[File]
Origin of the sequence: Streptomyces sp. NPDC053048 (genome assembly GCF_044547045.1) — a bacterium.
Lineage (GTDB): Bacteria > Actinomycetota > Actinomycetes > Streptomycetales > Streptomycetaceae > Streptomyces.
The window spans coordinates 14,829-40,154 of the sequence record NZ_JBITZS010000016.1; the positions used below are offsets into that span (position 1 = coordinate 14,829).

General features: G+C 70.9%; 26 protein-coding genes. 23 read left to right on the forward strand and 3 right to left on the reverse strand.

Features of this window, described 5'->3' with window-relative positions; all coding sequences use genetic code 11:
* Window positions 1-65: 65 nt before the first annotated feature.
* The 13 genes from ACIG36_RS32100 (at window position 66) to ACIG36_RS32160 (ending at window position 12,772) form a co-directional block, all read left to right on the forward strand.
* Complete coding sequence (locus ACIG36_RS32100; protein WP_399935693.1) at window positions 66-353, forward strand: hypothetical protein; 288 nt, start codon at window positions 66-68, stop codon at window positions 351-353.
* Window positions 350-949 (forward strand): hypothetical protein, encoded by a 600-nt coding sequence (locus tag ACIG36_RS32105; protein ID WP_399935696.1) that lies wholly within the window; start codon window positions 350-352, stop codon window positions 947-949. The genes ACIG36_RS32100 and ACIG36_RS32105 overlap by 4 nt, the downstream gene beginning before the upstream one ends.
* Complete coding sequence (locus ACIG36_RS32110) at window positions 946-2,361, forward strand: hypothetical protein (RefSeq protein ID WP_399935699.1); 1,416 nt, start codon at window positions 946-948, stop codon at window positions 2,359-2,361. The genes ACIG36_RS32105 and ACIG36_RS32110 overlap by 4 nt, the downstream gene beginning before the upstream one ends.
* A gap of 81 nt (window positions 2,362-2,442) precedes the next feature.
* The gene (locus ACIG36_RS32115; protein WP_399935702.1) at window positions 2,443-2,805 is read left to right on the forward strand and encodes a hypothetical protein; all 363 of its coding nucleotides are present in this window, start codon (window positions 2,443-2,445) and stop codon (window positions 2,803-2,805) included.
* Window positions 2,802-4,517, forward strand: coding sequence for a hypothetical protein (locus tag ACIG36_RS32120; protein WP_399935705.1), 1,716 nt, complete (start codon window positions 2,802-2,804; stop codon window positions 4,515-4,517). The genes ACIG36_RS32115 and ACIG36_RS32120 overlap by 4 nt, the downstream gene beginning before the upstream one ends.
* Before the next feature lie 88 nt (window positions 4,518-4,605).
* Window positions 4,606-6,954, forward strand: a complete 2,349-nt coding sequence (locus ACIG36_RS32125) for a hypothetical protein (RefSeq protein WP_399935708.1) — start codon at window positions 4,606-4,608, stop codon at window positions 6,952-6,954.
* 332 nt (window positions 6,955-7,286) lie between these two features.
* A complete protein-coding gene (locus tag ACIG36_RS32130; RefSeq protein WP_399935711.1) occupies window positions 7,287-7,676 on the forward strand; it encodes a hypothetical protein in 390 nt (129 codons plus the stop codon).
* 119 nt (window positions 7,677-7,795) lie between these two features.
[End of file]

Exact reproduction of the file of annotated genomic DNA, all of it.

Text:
Origin of the sequence: Streptomyces sp. NPDC053048 (genome assembly GCF_044547045.1) — a bacterium.
Lineage (GTDB): Bacteria > Actinomycetota > Actinomycetes > Streptomycetales > Streptomycetaceae > Streptomyces.
The window spans coordinates 14,829-40,154 of the sequence record NZ_JBITZS010000016.1; the positions used below are offsets into that span (position 1 = coordinate 14,829).

General features: G+C 70.9%; 26 protein-coding genes. 23 read left to right on the forward strand and 3 right to left on the reverse strand.

Features of this window, described 5'->3' with window-relative positions; all coding sequences use genetic code 11:
* Window positions 1-65: 65 nt before the first annotated feature.
* The 13 genes from ACIG36_RS32100 (at window position 66) to ACIG36_RS32160 (ending at window position 12,772) form a co-directional block, all read left to right on the forward strand.
* Complete coding sequence (locus ACIG36_RS32100; protein WP_399935693.1) at window positions 66-353, forward strand: hypothetical protein; 288 nt, start codon at window positions 66-68, stop codon at window positions 351-353.
* Window positions 350-949 (forward strand): hypothetical protein, encoded by a 600-nt coding sequence (locus tag ACIG36_RS32105; protein ID WP_399935696.1) that lies wholly within the window; start codon window positions 350-352, stop codon window positions 947-949. The genes ACIG36_RS32100 and ACIG36_RS32105 overlap by 4 nt, the downstream gene beginning before the upstream one ends.
* Complete coding sequence (locus ACIG36_RS32110) at window positions 946-2,361, forward strand: hypothetical protein (RefSeq protein ID WP_399935699.1); 1,416 nt, start codon at window positions 946-948, stop codon at window positions 2,359-2,361. The genes ACIG36_RS32105 and ACIG36_RS32110 overlap by 4 nt, the downstream gene beginning before the upstream one ends.
* A gap of 81 nt (window positions 2,362-2,442) precedes the next feature.
* The gene (locus ACIG36_RS32115; protein WP_399935702.1) at window positions 2,443-2,805 is read left to right on the forward strand and encodes a hypothetical protein; all 363 of its coding nucleotides are present in this window, start codon (window positions 2,443-2,445) and stop codon (window positions 2,803-2,805) included.
* Window positions 2,802-4,517, forward strand: coding sequence for a hypothetical protein (locus tag ACIG36_RS32120; protein WP_399935705.1), 1,716 nt, complete (start codon window positions 2,802-2,804; stop codon window positions 4,515-4,517). The genes ACIG36_RS32115 and ACIG36_RS32120 overlap by 4 nt, the downstream gene beginning before the upstream one ends.
* Before the next feature lie 88 nt (window positions 4,518-4,605).
* Window positions 4,606-6,954, forward strand: a complete 2,349-nt coding sequence (locus ACIG36_RS32125) for a hypothetical protein (RefSeq protein WP_399935708.1) — start codon at window positions 4,606-4,608, stop codon at window positions 6,952-6,954.
* 332 nt (window positions 6,955-7,286) lie between these two features.
* A complete protein-coding gene (locus tag ACIG36_RS32130; RefSeq protein WP_399935711.1) occupies window positions 7,287-7,676 on the forward strand; it encodes a hypothetical protein in 390 nt (129 codons plus the stop codon).
* 119 nt (window positions 7,677-7,795) lie between these two features.